Despite the shenanigans, the Obama administration praised Karzai as if he had won fair and square. The Obama administration told Congress that the decision to send far more U.S. troops to Afghanistan depended on the Afghan government’s “ability to hold credible elections,” among other tests. After the 2009 Afghan election turned into a sham, Obama decided it was “close enough for government work” to democracy. Thanks to Obama’s surge, 1,400 American soldiers died in part to propagate the mirage of Afghan democracy.
Afghan officials conspired for more than 15 years to both multiply and ignore election fraud. As early as 2009, U.S. Admiral Mike Mullen, then Chairman of the Joint Chiefs of Staff, warned that the result was that the Afghan government’s legitimacy “is, at best, in question right now and, at worst, doesn’t exist.” An analysis by the U.S. Agency for International Development of the 2014 Afghan election noted that “several prominent election officials associated with fraud during past elections were promoted or given ministerial appointments.”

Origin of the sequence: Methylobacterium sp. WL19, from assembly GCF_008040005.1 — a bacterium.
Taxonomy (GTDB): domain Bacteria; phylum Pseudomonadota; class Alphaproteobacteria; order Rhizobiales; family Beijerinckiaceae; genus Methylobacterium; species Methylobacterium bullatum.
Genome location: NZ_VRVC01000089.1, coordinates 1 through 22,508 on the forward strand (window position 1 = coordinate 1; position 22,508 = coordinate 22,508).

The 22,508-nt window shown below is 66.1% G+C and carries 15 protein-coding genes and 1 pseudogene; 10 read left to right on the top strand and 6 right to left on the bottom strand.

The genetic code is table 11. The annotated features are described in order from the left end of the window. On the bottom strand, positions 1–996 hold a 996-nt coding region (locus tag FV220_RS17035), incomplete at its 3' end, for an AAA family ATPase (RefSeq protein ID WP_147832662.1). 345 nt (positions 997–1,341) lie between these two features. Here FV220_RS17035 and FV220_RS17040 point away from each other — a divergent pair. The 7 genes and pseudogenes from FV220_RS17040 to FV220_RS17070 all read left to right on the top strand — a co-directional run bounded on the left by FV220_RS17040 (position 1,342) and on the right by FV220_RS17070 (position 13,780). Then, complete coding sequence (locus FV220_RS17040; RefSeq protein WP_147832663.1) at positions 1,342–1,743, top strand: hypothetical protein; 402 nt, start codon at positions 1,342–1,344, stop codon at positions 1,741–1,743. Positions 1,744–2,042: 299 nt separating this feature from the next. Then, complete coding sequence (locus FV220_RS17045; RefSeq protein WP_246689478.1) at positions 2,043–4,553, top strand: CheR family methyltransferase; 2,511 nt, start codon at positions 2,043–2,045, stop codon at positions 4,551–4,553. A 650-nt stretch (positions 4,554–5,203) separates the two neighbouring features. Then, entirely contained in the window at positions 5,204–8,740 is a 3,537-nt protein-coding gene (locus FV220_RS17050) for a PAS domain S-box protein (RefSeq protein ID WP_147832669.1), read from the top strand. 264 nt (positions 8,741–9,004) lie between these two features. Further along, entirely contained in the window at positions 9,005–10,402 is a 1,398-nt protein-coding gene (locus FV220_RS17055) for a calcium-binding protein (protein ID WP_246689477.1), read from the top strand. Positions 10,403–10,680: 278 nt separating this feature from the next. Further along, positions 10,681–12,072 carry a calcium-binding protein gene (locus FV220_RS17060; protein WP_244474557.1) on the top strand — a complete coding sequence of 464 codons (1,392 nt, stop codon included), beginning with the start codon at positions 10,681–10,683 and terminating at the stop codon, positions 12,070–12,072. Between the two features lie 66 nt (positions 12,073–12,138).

Behind closed door, D.C. poohbahs admitted their Afghan charade. At a confidential 2015 National Security Council meeting, President Obama admitted that the U.S. would never “transform Afghanistan into a semblance of a democracy able to defend itself,” the New York Times reported. But that didn’t deter Obama from publicly bragging the following year that U.S. troops and diplomats had helped Afghanistan “establish a democratic government.”